Vampire films are all allusions to the original: Dracula by Bram Stoker. As an English major undergraduate at UIUC, I was required to take a class called “Major Authors.” I had my choice of Bram Stoker/Oscar Wilde, or George Elliot (who, like Dave Eggers, I probably thought was a man at the time). I’m not sure what I missed out on, but judging by some of my friends who had to read Middlemarch, I think I made the correct call.
With the explosion of interest in serialized vampire novels kicked off by The Vampire Chronicles and Interview with the Vampire by Ann Rice, vampires appear much less like the demonic cavern dwellers of Nosferatu (1922) and much more like various superhero incarnations, each new series having to set out the rules, or as they should now be called, the super powers that vampires possess over us blood banks. In the Twilight chronicles for instance, male vampires must unbutton their shirts halfway and pretend to be James Dean.
Cirque du Freak is no different. Vampires in this world can move super fast, slash things with their fingernail claws, and emit a noxious gas that incapacitates humans (with a deliberately open ended line of dialogue that leaves the possibility open for even more super powers).
As the title suggests, a boy has a “chance” encounter with a vampire (John C. Riley) who is a major player in one camp of vampires along with a character played by Willem Defoe. They are the retired leaders of the anti-killing humans camp, or “vampires.” Then there are the “vampaneese” who still kill humans when feeding, and quarell with the vampires, but are currently kept at bay by a tenuous truce which the Cirque, a traveling freak show, somehow (inexplicably) maintains.
The movie plays around this central tension and develops characters quite well, but ultimately comes across as a sequel delivery system. It took until a few minutes into the climactic fight sequence at the end of the film for me to realize that this was the climactic fight sequence. I don’t think it was the fault of the writer/director Paul Weitz, so much as it was the fact that this is poised as an opening chapter in a series from the first five minutes of the film. The voice-over delivered by the protagonist (Chris Massoglia) reminded me a great deal of the first Spiderman movie for some reason, and it eventually drops off to give way to the action of the plot.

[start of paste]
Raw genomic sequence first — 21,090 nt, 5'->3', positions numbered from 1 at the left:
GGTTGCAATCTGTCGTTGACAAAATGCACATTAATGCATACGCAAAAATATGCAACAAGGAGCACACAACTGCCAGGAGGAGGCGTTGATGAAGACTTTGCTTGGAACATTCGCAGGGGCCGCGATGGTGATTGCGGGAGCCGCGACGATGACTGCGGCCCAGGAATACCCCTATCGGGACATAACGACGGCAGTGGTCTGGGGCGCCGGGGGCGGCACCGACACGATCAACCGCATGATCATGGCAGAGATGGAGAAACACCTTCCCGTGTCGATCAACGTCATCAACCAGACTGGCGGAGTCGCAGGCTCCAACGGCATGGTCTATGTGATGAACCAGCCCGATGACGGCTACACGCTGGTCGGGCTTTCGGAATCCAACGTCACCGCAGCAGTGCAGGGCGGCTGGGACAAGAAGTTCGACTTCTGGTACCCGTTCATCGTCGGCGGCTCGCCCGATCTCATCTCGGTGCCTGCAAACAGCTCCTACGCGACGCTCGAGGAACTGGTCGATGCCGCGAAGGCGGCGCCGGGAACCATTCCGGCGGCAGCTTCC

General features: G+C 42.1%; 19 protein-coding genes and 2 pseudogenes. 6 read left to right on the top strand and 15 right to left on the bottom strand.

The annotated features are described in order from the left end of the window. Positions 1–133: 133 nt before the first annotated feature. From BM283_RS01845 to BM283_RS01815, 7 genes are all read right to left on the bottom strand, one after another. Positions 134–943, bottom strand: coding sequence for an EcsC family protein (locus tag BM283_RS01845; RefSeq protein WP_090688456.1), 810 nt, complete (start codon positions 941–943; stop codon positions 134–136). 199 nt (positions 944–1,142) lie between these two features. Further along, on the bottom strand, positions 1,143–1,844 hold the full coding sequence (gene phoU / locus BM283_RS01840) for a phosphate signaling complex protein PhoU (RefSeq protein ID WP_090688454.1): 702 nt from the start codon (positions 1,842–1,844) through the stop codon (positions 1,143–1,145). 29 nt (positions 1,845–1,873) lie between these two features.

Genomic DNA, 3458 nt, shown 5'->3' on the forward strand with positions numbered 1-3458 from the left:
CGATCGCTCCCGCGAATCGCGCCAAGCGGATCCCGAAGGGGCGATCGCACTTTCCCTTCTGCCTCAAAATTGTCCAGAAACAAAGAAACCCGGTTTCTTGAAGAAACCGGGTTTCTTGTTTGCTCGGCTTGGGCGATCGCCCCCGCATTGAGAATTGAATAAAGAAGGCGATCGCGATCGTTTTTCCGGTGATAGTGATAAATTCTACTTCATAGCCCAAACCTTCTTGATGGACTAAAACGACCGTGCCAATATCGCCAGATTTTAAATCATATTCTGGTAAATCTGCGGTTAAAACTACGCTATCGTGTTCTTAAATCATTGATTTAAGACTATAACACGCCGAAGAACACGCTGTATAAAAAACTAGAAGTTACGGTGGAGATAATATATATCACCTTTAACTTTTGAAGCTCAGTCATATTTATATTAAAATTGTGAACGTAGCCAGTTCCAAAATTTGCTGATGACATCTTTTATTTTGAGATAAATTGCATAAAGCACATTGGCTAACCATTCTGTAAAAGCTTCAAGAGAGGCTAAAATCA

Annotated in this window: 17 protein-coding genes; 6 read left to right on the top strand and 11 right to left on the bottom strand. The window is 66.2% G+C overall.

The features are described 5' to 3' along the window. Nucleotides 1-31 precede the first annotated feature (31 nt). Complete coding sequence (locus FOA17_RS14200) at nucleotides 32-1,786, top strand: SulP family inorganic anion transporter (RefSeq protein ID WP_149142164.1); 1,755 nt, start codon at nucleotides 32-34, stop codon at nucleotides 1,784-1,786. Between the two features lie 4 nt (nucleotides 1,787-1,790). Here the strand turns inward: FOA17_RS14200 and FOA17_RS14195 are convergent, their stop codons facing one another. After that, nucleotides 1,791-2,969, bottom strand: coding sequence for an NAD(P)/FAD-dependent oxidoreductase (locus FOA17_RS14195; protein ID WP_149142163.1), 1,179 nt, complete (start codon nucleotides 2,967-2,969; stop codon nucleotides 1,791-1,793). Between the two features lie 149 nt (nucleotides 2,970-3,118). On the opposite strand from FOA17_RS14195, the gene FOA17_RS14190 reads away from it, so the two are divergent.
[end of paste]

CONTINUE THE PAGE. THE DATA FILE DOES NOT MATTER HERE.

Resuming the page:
Of course, a good versus evil binary emerges that will no doubt play out in a sequel, if there ever is one. This film scored low on RT and Metacritic, so who knows if it will ever see another incarnation. It seems that a lot of films are made on the assumption that a sequel will resolve the plot and tie up any loose ends. That might work for adaptations with a huge fan base (Harry Potter), but this film feels like a television pilot that may never get picked up. Not only that, the story seemed so rushed and condensed that I feel like it must have hardly done justice to the first book in the series. Seeing as this is a twelve book saga, I doubt that the collective capitalistic dream of making twelve movies to go along with the books will ever come true.
6/10: one, two, three, four, five, six…six vampires, bwah ha ha ha
Note: If you are looking for a better performance as a vampire by Willem Dafoe, and generally a much better vampire film, check out Daybreakers (2009).
Note 2: I’m switching to using Google Draw for future illustrations